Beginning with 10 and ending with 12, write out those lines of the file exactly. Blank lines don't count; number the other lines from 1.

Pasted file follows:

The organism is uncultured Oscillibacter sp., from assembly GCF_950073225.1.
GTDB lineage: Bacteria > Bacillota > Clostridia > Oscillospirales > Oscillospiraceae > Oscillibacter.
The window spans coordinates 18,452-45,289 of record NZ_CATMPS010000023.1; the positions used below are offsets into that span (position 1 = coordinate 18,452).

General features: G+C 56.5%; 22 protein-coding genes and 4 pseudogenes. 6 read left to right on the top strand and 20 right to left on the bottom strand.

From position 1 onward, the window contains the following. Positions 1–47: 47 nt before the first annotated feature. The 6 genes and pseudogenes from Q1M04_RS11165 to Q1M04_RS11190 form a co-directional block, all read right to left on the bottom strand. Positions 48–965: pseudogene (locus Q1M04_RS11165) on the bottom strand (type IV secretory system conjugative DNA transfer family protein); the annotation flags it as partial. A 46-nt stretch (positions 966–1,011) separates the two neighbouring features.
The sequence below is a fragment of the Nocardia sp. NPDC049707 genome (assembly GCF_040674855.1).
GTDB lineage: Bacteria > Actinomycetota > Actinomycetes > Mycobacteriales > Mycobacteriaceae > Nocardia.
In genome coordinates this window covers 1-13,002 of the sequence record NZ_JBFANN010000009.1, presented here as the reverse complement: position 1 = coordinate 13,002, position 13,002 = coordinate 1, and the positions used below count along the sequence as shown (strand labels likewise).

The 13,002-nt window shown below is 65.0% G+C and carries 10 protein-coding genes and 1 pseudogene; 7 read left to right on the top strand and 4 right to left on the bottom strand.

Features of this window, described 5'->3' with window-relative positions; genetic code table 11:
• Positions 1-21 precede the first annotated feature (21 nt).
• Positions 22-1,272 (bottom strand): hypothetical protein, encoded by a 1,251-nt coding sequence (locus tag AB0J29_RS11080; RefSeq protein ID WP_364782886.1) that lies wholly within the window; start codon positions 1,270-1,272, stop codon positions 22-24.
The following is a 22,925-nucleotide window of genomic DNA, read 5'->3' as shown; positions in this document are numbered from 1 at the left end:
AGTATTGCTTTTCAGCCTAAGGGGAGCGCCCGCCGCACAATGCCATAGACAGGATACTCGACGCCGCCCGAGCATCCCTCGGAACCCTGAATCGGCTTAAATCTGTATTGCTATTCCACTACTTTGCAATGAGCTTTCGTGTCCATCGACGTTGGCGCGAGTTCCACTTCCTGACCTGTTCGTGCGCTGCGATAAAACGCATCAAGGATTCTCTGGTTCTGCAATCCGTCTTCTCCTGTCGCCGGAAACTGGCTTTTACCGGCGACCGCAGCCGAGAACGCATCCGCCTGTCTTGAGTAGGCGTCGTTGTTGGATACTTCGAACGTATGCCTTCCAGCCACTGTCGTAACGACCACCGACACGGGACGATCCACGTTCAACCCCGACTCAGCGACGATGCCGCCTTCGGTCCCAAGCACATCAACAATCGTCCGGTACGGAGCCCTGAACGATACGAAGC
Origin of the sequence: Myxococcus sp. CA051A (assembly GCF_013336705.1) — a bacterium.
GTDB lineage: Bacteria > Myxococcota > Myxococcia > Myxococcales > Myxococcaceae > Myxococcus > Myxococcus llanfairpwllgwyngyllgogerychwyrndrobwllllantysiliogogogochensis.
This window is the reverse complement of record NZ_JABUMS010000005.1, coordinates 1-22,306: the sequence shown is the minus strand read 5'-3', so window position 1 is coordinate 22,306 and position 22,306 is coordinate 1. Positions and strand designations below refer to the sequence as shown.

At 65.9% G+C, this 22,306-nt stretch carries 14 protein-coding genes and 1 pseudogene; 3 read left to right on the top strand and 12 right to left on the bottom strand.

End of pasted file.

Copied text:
Features of this window, described 5'->3' with window-relative positions; genetic code table 11:
• Positions 1-21 precede the first annotated feature (21 nt).
• Positions 22-1,272 (bottom strand): hypothetical protein, encoded by a 1,251-nt coding sequence (locus tag AB0J29_RS11080; RefSeq protein ID WP_364782886.1) that lies wholly within the window; start codon positions 1,270-1,272, stop codon positions 22-24.